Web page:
- This “Wild Feminist" Sparked A Movement With Two Words - “Yeah ... ›
- abortion-laws-2019 - Swaay ›
- They're Not Pro-Life, They're Anti-Woman - Swaay ›
Related Articles Around the Web
It seemed like everything happened overnight because, well… it did.
One moment, my team and I were business as usual, running a multi-million-dollar edible cookie dough company I built from scratch in my at-home kitchen five years ago and the next we were sitting in an emergency management team meeting asking ourselves, "What do we do now?" Things had escalated in New York, and we were all called to do our part in "flattening the curve" and "slowing the spread."
The governor had declared that all restaurants immediately close to the public. All non-essential businesses were also closed, and 8.7 million New Yorkers were quarantined to their tiny apartments for the foreseeable future. Things like "social distancing" and "quarantine" were our new 2020 vernacular — and reality.
What did that mean for us? Our main revenue source was the retail part of the business. Sure, we offered delivery and take-out, but that was such a small portion of our sales. I had built a retail experience where people from near and far came to eat edible cookie dough exactly how they craved it. We had two stores, one in Manhattan and one in Brooklyn, which employed over 55 people. We have two production facilities; an online business shipping cookie dough nationwide; a wholesale arm that supplies stores, restaurants, and other retail establishments with treats; and a catering vertical for customizable treats for celebrations of all sizes. And while business and sales were nearly at a complete halt, we still had bills. We had payroll to pay, vendors we owed, services we were contractually obligated to continue, rent, utilities, insurance, and none of that was stopping.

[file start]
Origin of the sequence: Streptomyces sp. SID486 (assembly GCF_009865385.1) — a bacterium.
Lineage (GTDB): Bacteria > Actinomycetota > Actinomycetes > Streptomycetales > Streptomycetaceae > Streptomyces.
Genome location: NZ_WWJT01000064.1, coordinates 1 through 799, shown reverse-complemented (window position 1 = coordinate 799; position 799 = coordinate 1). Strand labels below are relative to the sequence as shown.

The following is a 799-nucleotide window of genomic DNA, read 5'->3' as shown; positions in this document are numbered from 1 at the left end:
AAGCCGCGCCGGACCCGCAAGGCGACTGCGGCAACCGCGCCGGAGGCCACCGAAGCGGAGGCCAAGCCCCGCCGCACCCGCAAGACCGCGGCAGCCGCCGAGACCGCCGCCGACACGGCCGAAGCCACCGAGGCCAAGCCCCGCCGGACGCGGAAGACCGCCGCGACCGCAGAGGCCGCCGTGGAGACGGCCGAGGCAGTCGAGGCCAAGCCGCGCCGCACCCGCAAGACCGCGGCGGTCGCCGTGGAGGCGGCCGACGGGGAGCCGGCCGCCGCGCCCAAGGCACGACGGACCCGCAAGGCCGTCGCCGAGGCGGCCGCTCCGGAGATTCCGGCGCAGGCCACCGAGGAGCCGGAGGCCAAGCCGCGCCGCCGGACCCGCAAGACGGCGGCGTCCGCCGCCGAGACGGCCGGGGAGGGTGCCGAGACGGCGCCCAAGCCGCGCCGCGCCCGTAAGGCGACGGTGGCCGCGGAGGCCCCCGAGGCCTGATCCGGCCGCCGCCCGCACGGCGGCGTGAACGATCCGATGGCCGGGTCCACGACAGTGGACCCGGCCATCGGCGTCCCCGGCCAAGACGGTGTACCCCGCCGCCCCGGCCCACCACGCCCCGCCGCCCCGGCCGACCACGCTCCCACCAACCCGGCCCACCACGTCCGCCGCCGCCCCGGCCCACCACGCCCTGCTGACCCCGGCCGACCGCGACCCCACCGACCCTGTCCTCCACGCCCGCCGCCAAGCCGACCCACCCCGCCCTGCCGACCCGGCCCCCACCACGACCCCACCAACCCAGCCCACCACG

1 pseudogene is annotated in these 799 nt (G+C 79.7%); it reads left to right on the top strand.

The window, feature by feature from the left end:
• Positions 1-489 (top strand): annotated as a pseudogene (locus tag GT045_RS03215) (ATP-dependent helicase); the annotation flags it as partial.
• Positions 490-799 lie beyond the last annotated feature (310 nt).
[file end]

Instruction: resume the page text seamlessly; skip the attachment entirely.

How were we going to do this? And for how long will this go on? No one knew.
As an entrepreneur, this certainly wasn't my first-time facing challenges. But this was unprecedented. Unimaginable. Unbelievable. Certainly unplanned. This control-freak type-A gal was unraveling. I had to make decisions quickly. What was best for my team? For my business? For the safety of my staff? For the city? For my family and unborn baby (oh, yeah, throw being 28 weeks pregnant and all those fun hormones in there, it's real interesting!). Everything was spiraling out of control.
I decided to take the advice I had given to many people over the years — focus on the things you can control. There's no point worrying about all the things you have no control over. If you focus there, you'll just continue spiraling into a deeper, darker hole. Let it go. Once you shift your perspective, you can move forward. It's not going to be easy; the challenges still exist. But you can control certain things, so focus your energy and attention on those.
So that's what I did. I chose, for the safety of staff and customers, to close the retail portion completely — it wasn't worth the take-out and delivery volume to staff the store, open ourselves up to more germs and human contact than absolutely necessary.